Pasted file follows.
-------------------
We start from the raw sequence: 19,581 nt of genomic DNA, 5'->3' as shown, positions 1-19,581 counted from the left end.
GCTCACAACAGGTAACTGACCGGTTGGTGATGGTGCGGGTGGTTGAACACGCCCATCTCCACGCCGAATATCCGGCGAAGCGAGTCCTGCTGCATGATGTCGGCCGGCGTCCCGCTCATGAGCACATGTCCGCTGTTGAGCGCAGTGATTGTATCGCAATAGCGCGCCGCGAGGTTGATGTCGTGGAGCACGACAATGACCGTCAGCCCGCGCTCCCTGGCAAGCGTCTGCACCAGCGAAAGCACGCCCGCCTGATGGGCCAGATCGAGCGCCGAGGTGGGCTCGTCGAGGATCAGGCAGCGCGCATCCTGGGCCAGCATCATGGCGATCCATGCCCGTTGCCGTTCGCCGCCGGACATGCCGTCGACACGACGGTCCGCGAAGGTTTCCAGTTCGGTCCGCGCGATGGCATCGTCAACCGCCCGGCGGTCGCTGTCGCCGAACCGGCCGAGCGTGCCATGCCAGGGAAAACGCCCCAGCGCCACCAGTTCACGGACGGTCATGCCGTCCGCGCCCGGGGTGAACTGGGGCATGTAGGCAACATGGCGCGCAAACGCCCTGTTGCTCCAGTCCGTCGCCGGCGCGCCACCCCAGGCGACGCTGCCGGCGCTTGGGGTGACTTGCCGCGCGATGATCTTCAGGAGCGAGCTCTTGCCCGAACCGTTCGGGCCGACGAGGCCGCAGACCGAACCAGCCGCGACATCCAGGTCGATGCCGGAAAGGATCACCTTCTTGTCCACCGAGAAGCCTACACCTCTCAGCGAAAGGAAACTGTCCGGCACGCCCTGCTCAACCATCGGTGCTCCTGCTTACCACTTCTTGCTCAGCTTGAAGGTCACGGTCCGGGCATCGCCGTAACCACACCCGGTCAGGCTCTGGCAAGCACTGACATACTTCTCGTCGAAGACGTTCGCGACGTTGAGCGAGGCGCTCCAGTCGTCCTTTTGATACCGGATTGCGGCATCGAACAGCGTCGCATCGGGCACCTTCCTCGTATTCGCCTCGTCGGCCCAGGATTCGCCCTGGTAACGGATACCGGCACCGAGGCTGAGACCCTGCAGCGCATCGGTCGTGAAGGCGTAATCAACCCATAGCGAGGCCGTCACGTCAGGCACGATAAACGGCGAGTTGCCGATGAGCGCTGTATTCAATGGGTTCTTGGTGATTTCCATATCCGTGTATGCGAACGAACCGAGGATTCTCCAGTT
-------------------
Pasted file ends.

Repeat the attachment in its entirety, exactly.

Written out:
We start from the raw sequence: 19,581 nt of genomic DNA, 5'->3' as shown, positions 1-19,581 counted from the left end.
GCTCACAACAGGTAACTGACCGGTTGGTGATGGTGCGGGTGGTTGAACACGCCCATCTCCACGCCGAATATCCGGCGAAGCGAGTCCTGCTGCATGATGTCGGCCGGCGTCCCGCTCATGAGCACATGTCCGCTGTTGAGCGCAGTGATTGTATCGCAATAGCGCGCCGCGAGGTTGATGTCGTGGAGCACGACAATGACCGTCAGCCCGCGCTCCCTGGCAAGCGTCTGCACCAGCGAAAGCACGCCCGCCTGATGGGCCAGATCGAGCGCCGAGGTGGGCTCGTCGAGGATCAGGCAGCGCGCATCCTGGGCCAGCATCATGGCGATCCATGCCCGTTGCCGTTCGCCGCCGGACATGCCGTCGACACGACGGTCCGCGAAGGTTTCCAGTTCGGTCCGCGCGATGGCATCGTCAACCGCCCGGCGGTCGCTGTCGCCGAACCGGCCGAGCGTGCCATGCCAGGGAAAACGCCCCAGCGCCACCAGTTCACGGACGGTCATGCCGTCCGCGCCCGGGGTGAACTGGGGCATGTAGGCAACATGGCGCGCAAACGCCCTGTTGCTCCAGTCCGTCGCCGGCGCGCCACCCCAGGCGACGCTGCCGGCGCTTGGGGTGACTTGCCGCGCGATGATCTTCAGGAGCGAGCTCTTGCCCGAACCGTTCGGGCCGACGAGGCCGCAGACCGAACCAGCCGCGACATCCAGGTCGATGCCGGAAAGGATCACCTTCTTGTCCACCGAGAAGCCTACACCTCTCAGCGAAAGGAAACTGTCCGGCACGCCCTGCTCAACCATCGGTGCTCCTGCTTACCACTTCTTGCTCAGCTTGAAGGTCACGGTCCGGGCATCGCCGTAACCACACCCGGTCAGGCTCTGGCAAGCACTGACATACTTCTCGTCGAAGACGTTCGCGACGTTGAGCGAGGCGCTCCAGTCGTCCTTTTGATACCGGATTGCGGCATCGAACAGCGTCGCATCGGGCACCTTCCTCGTATTCGCCTCGTCGGCCCAGGATTCGCCCTGGTAACGGATACCGGCACCGAGGCTGAGACCCTGCAGCGCATCGGTCGTGAAGGCGTAATCAACCCATAGCGAGGCCGTCACGTCAGGCACGATAAACGGCGAGTTGCCGATGAGCGCTGTATTCAATGGGTTCTTGGTGATTTCCATATCCGTGTATGCGAACGAACCGAGGATTCTCCAGTT